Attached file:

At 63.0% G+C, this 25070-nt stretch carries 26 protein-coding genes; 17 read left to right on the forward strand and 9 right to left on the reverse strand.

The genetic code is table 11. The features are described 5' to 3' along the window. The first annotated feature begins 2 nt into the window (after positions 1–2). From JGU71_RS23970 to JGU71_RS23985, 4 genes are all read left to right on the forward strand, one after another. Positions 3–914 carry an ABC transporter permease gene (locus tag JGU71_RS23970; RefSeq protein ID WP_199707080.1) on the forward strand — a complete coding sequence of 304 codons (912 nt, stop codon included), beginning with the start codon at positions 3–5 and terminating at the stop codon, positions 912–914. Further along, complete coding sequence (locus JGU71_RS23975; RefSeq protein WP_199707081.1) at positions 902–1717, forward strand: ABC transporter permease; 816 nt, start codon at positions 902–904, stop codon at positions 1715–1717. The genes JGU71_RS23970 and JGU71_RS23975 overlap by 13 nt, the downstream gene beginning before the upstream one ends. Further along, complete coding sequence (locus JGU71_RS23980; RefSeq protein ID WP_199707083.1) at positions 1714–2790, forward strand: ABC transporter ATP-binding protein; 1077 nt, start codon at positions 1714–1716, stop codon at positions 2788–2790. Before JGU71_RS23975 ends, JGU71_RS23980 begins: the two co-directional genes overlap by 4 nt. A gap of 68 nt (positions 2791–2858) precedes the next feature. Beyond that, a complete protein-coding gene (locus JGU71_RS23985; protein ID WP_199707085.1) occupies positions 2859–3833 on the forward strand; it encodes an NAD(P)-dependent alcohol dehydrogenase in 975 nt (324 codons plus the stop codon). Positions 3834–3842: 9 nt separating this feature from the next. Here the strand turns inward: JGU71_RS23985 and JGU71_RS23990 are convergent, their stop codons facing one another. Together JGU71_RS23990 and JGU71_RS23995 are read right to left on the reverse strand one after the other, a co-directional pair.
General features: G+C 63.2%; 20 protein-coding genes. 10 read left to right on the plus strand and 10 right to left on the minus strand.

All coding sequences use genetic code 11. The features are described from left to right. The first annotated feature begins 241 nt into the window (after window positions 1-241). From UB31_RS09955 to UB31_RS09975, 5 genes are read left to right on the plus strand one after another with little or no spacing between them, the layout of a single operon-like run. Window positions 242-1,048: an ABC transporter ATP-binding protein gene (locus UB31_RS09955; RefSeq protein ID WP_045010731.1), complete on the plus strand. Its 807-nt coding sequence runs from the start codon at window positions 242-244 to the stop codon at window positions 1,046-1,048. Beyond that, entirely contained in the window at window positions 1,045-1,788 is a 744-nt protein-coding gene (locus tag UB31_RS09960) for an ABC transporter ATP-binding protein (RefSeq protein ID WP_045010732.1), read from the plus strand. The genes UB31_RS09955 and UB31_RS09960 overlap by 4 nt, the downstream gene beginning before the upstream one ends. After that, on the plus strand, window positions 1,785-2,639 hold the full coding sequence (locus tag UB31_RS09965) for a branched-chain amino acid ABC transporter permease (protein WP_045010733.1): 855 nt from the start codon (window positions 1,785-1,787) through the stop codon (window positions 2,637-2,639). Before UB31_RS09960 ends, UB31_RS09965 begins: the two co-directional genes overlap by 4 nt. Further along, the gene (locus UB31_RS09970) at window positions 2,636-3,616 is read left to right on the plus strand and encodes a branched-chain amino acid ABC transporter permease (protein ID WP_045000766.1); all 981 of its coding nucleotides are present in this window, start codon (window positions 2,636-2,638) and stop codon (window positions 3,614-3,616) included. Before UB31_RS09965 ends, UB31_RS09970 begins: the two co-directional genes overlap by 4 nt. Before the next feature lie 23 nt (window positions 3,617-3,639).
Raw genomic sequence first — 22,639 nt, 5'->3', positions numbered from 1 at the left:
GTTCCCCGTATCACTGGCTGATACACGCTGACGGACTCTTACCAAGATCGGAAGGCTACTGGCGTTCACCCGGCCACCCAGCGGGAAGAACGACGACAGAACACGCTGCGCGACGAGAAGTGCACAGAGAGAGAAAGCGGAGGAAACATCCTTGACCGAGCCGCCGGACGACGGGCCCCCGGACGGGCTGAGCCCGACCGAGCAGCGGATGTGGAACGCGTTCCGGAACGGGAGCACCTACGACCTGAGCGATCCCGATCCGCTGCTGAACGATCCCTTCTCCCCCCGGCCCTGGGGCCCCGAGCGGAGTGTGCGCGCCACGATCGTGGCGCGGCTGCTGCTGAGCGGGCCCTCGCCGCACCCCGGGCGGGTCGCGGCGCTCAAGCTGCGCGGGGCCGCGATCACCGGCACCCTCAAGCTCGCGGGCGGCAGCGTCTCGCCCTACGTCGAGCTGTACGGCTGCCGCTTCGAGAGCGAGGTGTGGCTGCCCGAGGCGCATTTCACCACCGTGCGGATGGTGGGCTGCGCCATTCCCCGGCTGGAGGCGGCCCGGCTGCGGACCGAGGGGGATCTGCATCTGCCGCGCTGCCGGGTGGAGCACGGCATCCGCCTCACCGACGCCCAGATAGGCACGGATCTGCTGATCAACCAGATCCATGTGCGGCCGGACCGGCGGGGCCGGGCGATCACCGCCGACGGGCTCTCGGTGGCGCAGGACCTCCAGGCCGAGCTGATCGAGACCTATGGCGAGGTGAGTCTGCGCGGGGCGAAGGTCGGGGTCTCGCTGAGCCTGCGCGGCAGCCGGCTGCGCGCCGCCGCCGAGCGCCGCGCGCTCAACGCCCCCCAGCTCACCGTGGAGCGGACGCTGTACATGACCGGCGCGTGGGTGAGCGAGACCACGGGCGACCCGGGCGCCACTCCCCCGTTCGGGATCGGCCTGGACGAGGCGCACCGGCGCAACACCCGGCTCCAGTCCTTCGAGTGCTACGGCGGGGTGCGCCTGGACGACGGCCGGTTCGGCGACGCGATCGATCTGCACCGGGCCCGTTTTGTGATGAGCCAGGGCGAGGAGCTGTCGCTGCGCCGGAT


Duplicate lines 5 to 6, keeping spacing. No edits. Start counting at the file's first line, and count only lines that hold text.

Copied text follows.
Raw genomic sequence first — 22,639 nt, 5'->3', positions numbered from 1 at the left:
GTTCCCCGTATCACTGGCTGATACACGCTGACGGACTCTTACCAAGATCGGAAGGCTACTGGCGTTCACCCGGCCACCCAGCGGGAAGAACGACGACAGAACACGCTGCGCGACGAGAAGTGCACAGAGAGAGAAAGCGGAGGAAACATCCTTGACCGAGCCGCCGGACGACGGGCCCCCGGACGGGCTGAGCCCGACCGAGCAGCGGATGTGGAACGCGTTCCGGAACGGGAGCACCTACGACCTGAGCGATCCCGATCCGCTGCTGAACGATCCCTTCTCCCCCCGGCCCTGGGGCCCCGAGCGGAGTGTGCGCGCCACGATCGTGGCGCGGCTGCTGCTGAGCGGGCCCTCGCCGCACCCCGGGCGGGTCGCGGCGCTCAAGCTGCGCGGGGCCGCGATCACCGGCACCCTCAAGCTCGCGGGCGGCAGCGTCTCGCCCTACGTCGAGCTGTACGGCTGCCGCTTCGAGAGCGAGGTGTGGCTGCCCGAGGCGCATTTCACCACCGTGCGGATGGTGGGCTGCGCCATTCCCCGGCTGGAGGCGGCCCGGCTGCGGACCGAGGGGGATCTGCATCTGCCGCGCTGCCGGGTGGAGCACGGCATCCGCCTCACCGACGCCCAGATAGGCACGGATCTGCTGATCAACCAGATCCATGTGCGGCCGGACCGGCGGGGCCGGGCGATCACCGCCGACGGGCTCTCGGTGGCGCAGGACCTCCAGGCCGAGCTGATCGAGACCTATGGCGAGGTGAGTCTGCGCGGGGCGAAGGTCGGGGTCTCGCTGAGCCTGCGCGGCAGCCGGCTGCGCGCCGCCGCCGAGCGCCGCGCGCTCAACGCCCCCCAGCTCACCGTGGAGCGGACGCTGTACATGACCGGCGCGTGGGTGAGCGAGACCACGGGCGACCCGGGCGCCACTCCCCCGTTCGGGATCGGCCTGGACGAGGCGCACCGGCGCAACACCCGGCTCCAGTCCTTCGAGTGCTACGGCGGGGTGCGCCTGGACGACGGCCGGTTCGGCGACGCGATCGATCTGCACCGGGCCCGTTTTGTGATGAGCCAGGGCGAGGAGCTGTCGCTGCGCCGGAT